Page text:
Rutgers recognizes Campus Safety Awareness Month with self-defense training and resource fair at The Yard


The RUPD spoke about their resources, which include security escorts, text alerts and more


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On Wednesday, Rutgers students had the opportunity to learn self-defense from members of the Rutgers University Police Department (RUPD). The Knights' Watch Academy, which took place at The Yard, also provided students with information about safety resources on campus.


September is National Campus Safety Awareness Month, and Rutgers Off-Campus Living and Community Partnerships have dedicated a week to spreading awareness and advice on staying safe around campus.

One of the events held on Wednesday was "Knights' Watch Academy" at The Yard, which featured a resource fair from 1 to 5 p.m. and a self-defense training program from 5 to 7 p.m. 

The Rutgers University Police Department (RUPD) had representatives at the resource fair, as did Rutgers Emergency Medical Services. Both organizations are part of the larger Division of Public Safety, which handles issues like crime, fire and medical emergencies on campus.

The RUPD gave out flyers featuring the department’s services, including their "Security Escorts" service. Escorts can walk with students to their cars, dorms or to a bus stop should they ever feel unsafe on campus. This is in addition to the Knight Mover, which provides students with transportation when the regular buses are not running.

The department also gave out red stress balls shaped like bottles of pepper spray.

“We’re doing a good thing here for the students,” Lt. Manuel Simoes of Patrol Operations said in reference to the Knights' Watch Academy. “Public safety on campus is a very invaluable tool.”

Simoes said that Rutgers students can text the RUPD with any non-urgent concerns as well.

"(RUPD) is somewhere safe for (students) to come if they’re having issues or problems, or if there’s some sort of criminal action they can report it directly to us,” Simoes said.

The RUPD has also partnered with a service called Nixle, which allows students to sign up to receive text alerts from the department to keep them aware of any threats to public safety on campus.

“We’re here 24 hours a day, seven days a week for the whole Rutgers community,” he said.

Later in the evening, Simoes and other officers taught basic self-defense skills to students at The Yard. 

The officers held foam pads for volunteers to hit while Simoes explained the proper form and techniques to use in a violent confrontation with a real-life attacker.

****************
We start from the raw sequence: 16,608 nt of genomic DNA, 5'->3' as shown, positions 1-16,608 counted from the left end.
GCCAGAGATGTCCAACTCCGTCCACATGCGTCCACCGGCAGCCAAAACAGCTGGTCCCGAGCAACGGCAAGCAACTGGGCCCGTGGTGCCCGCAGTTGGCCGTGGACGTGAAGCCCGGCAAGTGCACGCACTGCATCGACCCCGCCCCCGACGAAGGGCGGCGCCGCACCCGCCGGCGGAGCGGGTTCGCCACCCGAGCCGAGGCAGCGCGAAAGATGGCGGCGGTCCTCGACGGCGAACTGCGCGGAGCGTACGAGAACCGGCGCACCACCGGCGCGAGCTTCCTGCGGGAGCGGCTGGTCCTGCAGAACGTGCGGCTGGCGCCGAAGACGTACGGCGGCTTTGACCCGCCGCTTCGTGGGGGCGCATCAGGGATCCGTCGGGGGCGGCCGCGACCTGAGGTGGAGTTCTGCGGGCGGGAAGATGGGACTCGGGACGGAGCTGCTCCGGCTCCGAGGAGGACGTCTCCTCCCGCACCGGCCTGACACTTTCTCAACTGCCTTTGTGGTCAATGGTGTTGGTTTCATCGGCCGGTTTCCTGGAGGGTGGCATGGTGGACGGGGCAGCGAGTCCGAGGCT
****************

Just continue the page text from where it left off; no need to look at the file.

“Punch a cop! You won’t get in trouble today!” he said as he asked students to come forward. “Today only!”

One student who volunteered was Ashley Purvis, a School of Arts of Sciences junior.

“It was definitely interesting and definitely informative,” she said of the experience. “I didn’t think that I would actually learn anything from it and I did. I learned that you absolutely have to keep eye contact on your attacker. If not, they can get you.”

Purvis said that although it was scary having everyone in The Yard watching her, she did have fun.

Self-defense is a useful skill to have considering the University’s non-negligible crime rate. Common crimes at Rutgers include sexual assault, with 23 cases of rape and 8 cases of fondling in 2016, domestic violence with 84 cases in 2016, burglaries —26 cases in 2016 — and drug-related offenses —172 arrests and 129 referrals in 2016 — according to the RUPD’s crime statistics.

The RUPD also offers R.A.D., or Rape Aggression Defense training, throughout the year for female students who want to learn more about self-defense.

“It’s really about raising people’s awarenesses that we’re all part of the solution and creating a community that is safe,” said Director of Off-Campus Living and Community Partnerships Kerri Willson in reference to Campus Safety Awareness Week and the Knight’s Watch Academy.

Willson said that it is especially important to be aware of your surroundings when walking on and off campus, not to walk around on your phone with headphones on, to lock your door and not to leave your belongings unattended in public spaces like Student Centers. She also said that it is important to look out for your friends and to report suspicious activity.

“All of us, faculty, staff and students are part of creating an atmosphere where we’re caring about one another," Willson said. 


Jane Keller

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